Unit 5 Plans for $12.8 Million Deficit
The Unit 5 school district is on track to end this fiscal year with a $12.8 million deficit. That's part of the tentative $192 million total budget for 2019-2020.
Business Manager Marty Hickman said it's a planned deficit.
“We expected that for this year, and we have working cash money that we are going to use to cover those expenses,” he said.
He said with those working cash funds, the budget is balanced. Working cash fund bonds are used as short-term borrowing.
“It’s probably not the first funding model that you would choose, but outside of any other ways to fund the programs in the district and the needs of the students, it’s one we had available,” he said.
Hickman said a majority of the deficit funds are due to timing issues where bond funds were deposited after the budget was made.
“I don’t believe the (school) board is at that point where they know what that plan may be," Hickman said. "But I do know that they plan to have more discussion and more messaging to the public about really what our finances look like.”
The district’s finance committee previously outlined three options: a referendum, more working cash bonds, or a 1% sales tax.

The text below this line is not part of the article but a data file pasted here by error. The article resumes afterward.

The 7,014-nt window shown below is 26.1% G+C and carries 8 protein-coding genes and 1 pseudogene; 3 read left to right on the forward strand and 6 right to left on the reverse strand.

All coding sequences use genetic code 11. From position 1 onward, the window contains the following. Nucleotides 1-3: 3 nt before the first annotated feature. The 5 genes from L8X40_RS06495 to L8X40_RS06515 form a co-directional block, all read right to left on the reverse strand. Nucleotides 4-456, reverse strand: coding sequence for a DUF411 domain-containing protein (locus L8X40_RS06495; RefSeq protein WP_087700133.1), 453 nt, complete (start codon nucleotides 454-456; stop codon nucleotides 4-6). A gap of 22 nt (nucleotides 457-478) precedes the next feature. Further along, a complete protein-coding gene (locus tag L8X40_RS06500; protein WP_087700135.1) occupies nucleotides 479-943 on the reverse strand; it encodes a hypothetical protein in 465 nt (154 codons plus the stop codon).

This is the second year in a row that Unit 5 has used temporary borrowing to cover expenses. It is not uncommon for school districts to do so. District 87 has used working cash fund bonds for a number of years. The borrowing also comes with interest costs borne by the public.
First Student Communication Concerns
Unit 5 board member Mike Trask expressed frustrations with First Student over a lack of communication.
Nine days into the school year, First Student processed 955 route changes. Those are from address changes and adding and dropping students from routes that resulted in late bus drops and pickups, according to a company presentation to the board.
“It frustrates me, I’m not going to lie,” Trask said. “Communication’s got to be essential and it’s got to be on point.”
Fellow board member Meta Mickens-Baker echoed Trask’s comments saying it is on First Student to address the concerns in a way that improvements can be made in the next week. She also said the busing company needs to fix its lack of communication before the same problems occur next year.
Regional First Student General Manager Chris Coyle said most of the delays are due to students being on the wrong bus or trying to find lost students.
“We are there to protect the children. I understand that yes, we need to communicate with the parents, but that’s our number one priority,” Coyle said.
The board meeting began with public comment from Jeremiah Houston, a union representative for bus drivers with local 2607. His comments indicated a need for bus drivers to be made aware of accommodations for students with special needs.
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